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Common Misconceptions about Direct Selling

Myth: Most people lose money in direct selling.

Fact: Minimal startup costs provide a low-cost path to starting a flexible, part-time direct sales business.

  • Because of the low cost of entry – generally, startup costs are well below $200 – and minimal risk of financial loss upon exiting, direct sales is a low-risk business opportunity.
  • There is a safety net in place for sellers who decide to close their business but have unsold inventory: the 90% buyback guarantee from DSA member companies for products purchased within the last 12 months.
  • 90% of people who join direct selling companies do so to earn supplemental income. Each direct seller sets individual goals. Many reach their short-term goals and then take a break, and some set higher goals and become full-time direct sellers.

Myth: All direct sellers keep inventory.

Fact: If sellers choose to hold a small amount of inventory for immediate delivery to customers or for other reasons, they are supported by DSA member companies with the 90% buyback guarantee.

  • Increasingly, direct selling companies embrace e-commerce: customers order from a seller’s personal website, distributors place orders online, and products are shipped directly from the direct selling company to customers.

Myth: All direct selling companies are pyramid schemes.

Fact: There are legitimate direct selling companies, and then there are pyramid schemes. Pyramid schemes are illegal.

  • Pyramid schemes often masquerade as direct selling companies, but there is an important and meaningful distinction. Pyramid schemes compensate members primarily for recruiting new participants, not for sales of real products or services.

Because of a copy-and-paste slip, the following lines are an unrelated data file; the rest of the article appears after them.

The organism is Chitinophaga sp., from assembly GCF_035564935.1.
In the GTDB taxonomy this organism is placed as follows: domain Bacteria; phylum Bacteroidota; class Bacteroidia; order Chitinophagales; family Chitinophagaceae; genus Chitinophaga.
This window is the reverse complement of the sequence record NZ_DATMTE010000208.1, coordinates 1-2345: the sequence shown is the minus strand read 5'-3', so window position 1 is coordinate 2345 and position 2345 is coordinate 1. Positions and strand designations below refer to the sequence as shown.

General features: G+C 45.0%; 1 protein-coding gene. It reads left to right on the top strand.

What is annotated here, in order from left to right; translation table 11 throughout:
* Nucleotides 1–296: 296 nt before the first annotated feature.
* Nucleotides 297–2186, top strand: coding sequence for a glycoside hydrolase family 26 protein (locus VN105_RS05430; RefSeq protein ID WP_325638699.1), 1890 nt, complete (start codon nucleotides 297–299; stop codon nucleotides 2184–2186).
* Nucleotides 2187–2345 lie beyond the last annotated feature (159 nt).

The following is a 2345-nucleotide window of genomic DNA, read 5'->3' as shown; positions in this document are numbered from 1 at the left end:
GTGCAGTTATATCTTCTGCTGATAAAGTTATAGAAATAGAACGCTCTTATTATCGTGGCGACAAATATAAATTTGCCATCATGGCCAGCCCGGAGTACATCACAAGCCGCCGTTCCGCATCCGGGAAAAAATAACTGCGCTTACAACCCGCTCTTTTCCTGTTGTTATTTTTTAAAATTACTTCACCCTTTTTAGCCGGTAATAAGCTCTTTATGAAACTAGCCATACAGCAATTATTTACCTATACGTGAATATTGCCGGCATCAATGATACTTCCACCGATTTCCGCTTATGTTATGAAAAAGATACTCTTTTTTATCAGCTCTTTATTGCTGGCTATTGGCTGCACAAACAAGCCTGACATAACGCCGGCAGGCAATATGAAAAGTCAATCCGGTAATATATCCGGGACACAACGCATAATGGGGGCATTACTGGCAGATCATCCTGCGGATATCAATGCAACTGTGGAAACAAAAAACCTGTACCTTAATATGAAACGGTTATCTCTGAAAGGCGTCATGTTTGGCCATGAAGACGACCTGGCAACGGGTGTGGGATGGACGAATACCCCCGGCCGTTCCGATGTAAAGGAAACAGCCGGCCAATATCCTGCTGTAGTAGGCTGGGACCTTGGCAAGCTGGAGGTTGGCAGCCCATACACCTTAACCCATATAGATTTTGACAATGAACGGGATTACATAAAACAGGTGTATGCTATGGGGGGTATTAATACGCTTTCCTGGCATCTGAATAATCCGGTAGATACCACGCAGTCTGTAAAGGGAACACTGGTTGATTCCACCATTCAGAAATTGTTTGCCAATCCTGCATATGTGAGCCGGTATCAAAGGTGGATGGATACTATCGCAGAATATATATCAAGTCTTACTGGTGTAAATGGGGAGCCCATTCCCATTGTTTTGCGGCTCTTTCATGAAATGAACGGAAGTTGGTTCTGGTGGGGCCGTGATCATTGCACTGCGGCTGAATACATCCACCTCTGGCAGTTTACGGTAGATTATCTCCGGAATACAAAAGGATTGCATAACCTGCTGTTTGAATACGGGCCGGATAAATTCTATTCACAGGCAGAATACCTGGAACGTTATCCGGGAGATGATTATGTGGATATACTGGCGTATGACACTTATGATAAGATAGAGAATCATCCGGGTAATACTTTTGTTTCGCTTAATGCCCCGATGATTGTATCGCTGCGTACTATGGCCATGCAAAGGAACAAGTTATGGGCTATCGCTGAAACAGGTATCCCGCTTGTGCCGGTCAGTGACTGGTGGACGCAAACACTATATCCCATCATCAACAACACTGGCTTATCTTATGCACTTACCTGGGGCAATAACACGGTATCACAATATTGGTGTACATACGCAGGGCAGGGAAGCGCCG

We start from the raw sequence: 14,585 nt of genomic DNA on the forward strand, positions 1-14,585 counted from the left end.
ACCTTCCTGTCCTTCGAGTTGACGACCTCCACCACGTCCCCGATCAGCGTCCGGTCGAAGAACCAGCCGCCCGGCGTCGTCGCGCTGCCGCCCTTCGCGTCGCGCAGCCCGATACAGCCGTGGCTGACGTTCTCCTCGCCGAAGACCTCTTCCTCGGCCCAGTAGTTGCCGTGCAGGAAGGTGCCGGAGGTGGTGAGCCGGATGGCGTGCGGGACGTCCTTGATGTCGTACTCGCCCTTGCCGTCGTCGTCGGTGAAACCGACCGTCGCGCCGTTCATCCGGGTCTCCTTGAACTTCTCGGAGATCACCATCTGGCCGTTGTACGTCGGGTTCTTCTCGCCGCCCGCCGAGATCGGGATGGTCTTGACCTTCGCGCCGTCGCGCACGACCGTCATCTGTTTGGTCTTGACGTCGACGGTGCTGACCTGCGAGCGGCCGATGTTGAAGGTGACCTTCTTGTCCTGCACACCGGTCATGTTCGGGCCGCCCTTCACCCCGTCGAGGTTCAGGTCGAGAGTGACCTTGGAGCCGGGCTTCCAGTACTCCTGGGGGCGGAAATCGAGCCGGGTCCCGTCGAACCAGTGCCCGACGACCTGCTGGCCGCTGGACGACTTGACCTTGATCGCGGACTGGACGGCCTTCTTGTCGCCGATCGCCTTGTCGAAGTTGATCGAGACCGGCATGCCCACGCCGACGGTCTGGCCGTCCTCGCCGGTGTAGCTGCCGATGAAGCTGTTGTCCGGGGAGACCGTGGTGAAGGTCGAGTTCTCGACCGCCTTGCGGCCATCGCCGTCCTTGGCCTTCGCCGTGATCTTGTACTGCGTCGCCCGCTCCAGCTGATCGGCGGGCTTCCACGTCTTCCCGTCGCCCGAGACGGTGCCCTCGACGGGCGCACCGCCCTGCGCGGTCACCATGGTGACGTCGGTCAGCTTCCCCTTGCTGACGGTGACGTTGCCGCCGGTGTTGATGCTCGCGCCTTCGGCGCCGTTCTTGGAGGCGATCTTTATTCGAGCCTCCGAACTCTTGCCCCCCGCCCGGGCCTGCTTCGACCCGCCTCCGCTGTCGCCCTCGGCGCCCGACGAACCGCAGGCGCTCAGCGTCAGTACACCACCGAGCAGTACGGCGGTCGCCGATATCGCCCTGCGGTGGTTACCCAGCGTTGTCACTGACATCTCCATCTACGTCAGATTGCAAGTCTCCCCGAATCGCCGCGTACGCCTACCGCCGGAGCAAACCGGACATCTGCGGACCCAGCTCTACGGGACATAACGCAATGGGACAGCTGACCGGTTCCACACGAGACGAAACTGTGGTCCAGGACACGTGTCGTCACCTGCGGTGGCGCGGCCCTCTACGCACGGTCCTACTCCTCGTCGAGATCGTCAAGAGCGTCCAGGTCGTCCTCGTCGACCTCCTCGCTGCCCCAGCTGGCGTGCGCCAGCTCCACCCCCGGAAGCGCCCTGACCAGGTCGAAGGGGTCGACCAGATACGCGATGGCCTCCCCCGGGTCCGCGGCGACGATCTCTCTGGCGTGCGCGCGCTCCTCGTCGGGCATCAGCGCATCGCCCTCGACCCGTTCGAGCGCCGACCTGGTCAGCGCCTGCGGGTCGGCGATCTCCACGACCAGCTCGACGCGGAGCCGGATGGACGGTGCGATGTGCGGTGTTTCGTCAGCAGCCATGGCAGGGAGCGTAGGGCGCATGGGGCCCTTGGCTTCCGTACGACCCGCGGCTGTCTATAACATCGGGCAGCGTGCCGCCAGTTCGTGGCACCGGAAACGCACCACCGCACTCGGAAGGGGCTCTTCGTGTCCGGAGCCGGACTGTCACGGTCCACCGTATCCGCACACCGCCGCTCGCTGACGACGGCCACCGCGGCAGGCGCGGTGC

• In legitimate direct selling companies, the main source of direct seller compensation is through product sales. There is no meaningful compensation based on how many people are in your business if there are no sales by those individuals.
  • DSA agrees with regulators and law enforcement that pyramid schemes should be prosecuted to the fullest extent of the law.

Myth: Direct selling companies are not regulated. They don’t protect consumers.

Fact: Direct selling companies operating in the U.S. are subject to local, state, and federal laws, as are other businesses, and depending on the product or service, by the Food and Drug Administration (FDA). Laws prohibiting inaccurate earnings, income, and product claims are enforced.

  • The Federal Trade Commission (FTC) regulates the industry as part of its consumer protection mission. A State Attorney General typically enforce state consumer protection laws in states where a direct selling company has salespeople.
  • All U.S. direct selling companies are monitored and regulated by the BBB National Programs Direct Selling Self-Regulatory Council (DSSRC), whether they are DSA members or not. The DSSRC provides impartial monitoring, enforcement, and dispute resolution regarding product claims or income representations by all U.S. direct selling companies and their sales force members.
  • DSA member companies are required to adhere to DSA’s Code of Ethics and commit to stringent consumer protections, including prohibition of inventory loading and the 90% buyback guarantee, as a condition of membership. Independent direct sellers who represent member companies are responsible for upholding these same high standards of business ethics that the companies pledge
    to maintain.

Myth: There is nowhere to turn if I need to report a problem with a direct selling company.

Fact: Consumers can start with reporting business practice issues directly to the direct selling company. They can also report issues with DSA member companies to the independent DSA Code Administrator and/or the Direct Selling Self-Regulatory Council.

  • The BBB National Programs Direct Selling Self-Regulatory Council (DSSRC) monitors and manages concerns about the accuracy of earnings claims, income claims, or product claims made by any direct selling company, whether the company is a DSA member or not.
  • Consumers may provide reports on issues with inventory loading, terms of sale, warranties, and product guarantees, for example, and can file a complaint with the Federal Trade Commission (FTC) or with their State Attorney General.
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